I could not be more proud to serve a community like Ottawa Centre, that has helped advocate for change not just in our community, but across the province. Change as large as giving municipalities the tools to lower speed limits in neighbourhoods or reforming Ontario’s land-use planning appeal system (and replacing the OMB), to expanding the Dovercourt Recreation Centre, building a new Broadview P.S. or investing in an addition at Elmdale P.S.

Ottawa Centre is a diverse and welcoming place where we strive to make sure everyone gets the care and the opportunity they need to succeed, and I believe that is reflected in Ontario’s 2018 budget. In last year’s budget, we announced OHIP+ to provide free pharmacare to children and youth aged 24 and under beginning January 1, 2018. That program filled almost a million prescriptions in its first month of operation. This year we are expanding OHIP+ to cover seniors aged 65 and over beginning in August 2019. Once implemented, 1 out of every 2 Ontarians will have full and free prescription drug coverage. But we aren’t stopping there. In this year’s budget we are announcing the Ontario Drug and Dental Program for anyone without drug coverage. This program will cover 80% of eligible prescription drug and dental expenses up to a maximum of $400 for one person, $600 for a couple, and $700 for a family of four. This means that all Ontarians will have some level of access to drug and dental coverage. We know that child care affordability has been an issue for families in our community. In 2016, we committed to creating 100,000 new child care spaces. In the 2018 budget, we are making an investment to provide free licenced child care for all children aged 2½ to when they enter full day kindergarten. This will save parents an average of $17,000 per child. The investments in the 2018 budget will make Ottawa a hub for medical care innovation. This budget allocates $1.8 billion for the design and construction of The Ottawa Hospital’s new Civic Campus in our community — to improve the quality and capacity of our regional health care services. We have completed the expansion at the Cardiac Life Support Services at the University of Ottawa Heart Institute — an investment of almost $200 million.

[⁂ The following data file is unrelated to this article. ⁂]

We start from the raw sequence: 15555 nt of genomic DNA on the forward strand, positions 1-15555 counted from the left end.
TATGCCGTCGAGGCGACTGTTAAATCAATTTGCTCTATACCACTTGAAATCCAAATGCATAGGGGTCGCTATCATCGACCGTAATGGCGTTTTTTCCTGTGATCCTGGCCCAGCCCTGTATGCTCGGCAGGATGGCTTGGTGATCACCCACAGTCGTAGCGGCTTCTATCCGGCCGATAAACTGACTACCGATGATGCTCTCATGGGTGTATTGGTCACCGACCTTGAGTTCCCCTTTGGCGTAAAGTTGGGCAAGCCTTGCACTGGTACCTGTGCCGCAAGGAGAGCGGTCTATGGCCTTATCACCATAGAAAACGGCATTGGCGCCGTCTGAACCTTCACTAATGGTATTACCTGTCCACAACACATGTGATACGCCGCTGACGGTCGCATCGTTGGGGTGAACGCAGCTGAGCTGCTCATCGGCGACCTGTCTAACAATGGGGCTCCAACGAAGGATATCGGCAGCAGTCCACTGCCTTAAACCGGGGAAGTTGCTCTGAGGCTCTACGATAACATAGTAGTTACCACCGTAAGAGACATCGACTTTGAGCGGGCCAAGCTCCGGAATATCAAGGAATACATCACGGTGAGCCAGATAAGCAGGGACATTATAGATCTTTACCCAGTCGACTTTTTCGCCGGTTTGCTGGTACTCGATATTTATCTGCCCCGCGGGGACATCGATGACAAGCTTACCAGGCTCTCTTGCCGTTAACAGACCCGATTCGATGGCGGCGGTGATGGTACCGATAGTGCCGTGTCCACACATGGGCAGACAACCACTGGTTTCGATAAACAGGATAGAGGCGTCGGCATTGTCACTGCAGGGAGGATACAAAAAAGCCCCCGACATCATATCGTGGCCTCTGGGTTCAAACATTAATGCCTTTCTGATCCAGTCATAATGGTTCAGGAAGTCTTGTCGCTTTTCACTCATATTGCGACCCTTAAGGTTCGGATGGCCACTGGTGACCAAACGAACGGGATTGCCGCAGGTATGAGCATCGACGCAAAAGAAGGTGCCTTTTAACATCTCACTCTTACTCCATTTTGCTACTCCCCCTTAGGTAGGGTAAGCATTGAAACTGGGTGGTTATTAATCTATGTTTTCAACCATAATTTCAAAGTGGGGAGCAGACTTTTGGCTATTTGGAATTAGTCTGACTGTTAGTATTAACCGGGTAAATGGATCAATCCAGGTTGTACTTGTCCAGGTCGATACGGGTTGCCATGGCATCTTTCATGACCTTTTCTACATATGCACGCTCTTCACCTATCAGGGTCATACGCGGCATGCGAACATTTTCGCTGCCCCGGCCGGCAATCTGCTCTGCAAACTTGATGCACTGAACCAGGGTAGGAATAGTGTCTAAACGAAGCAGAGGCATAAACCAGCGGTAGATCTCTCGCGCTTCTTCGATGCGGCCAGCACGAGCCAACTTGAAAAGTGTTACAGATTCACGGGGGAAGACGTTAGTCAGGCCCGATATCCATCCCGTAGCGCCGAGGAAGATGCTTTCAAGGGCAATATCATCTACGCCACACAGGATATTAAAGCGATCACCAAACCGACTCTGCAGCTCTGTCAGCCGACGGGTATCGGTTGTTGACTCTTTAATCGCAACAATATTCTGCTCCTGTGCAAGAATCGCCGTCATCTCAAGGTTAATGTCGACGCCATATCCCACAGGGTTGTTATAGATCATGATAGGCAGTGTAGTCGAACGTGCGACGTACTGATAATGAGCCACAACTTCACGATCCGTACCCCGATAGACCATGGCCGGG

Finally, the budget also includes a $105 million investment in the Children’s Hospital of Eastern Ontario to help children and youth with special needs receive better care. We are continuing to make the critical investments in our regional transit and transportation infrastructure. Stage 2 of the Ottawa LRT will build on the Trillium Line and the Confederation Line by adding 40km and 23 new stations.

Yasir Naqvi’s summer book picks reflect work life, and engines

Yasir Naqvi
MPP Yasir Naqvi

By Ted Simpson – 

MPP for Ottawa Centre, Yasir Naqvi, is keeping his summer reading fairly rooted in his work and his book recommendations will appeal to the political junkies out there. That being said, it’s worth pointing out that he does often take a break from serious reading to share a book with his three-year-old son, Rafi.

“His favourite book is The Big Book of Engines, and we have spent many hours learning all about the different characters in the exciting world of Thomas the Tank Engine,” says Naqvi.

Being such a busy person, it’s hard to believe Naqvi can find the time to read. He pops up at just about every community event in the ward, he even ran this year’s Hintonburg 5K, with a very respectable time of 21:11.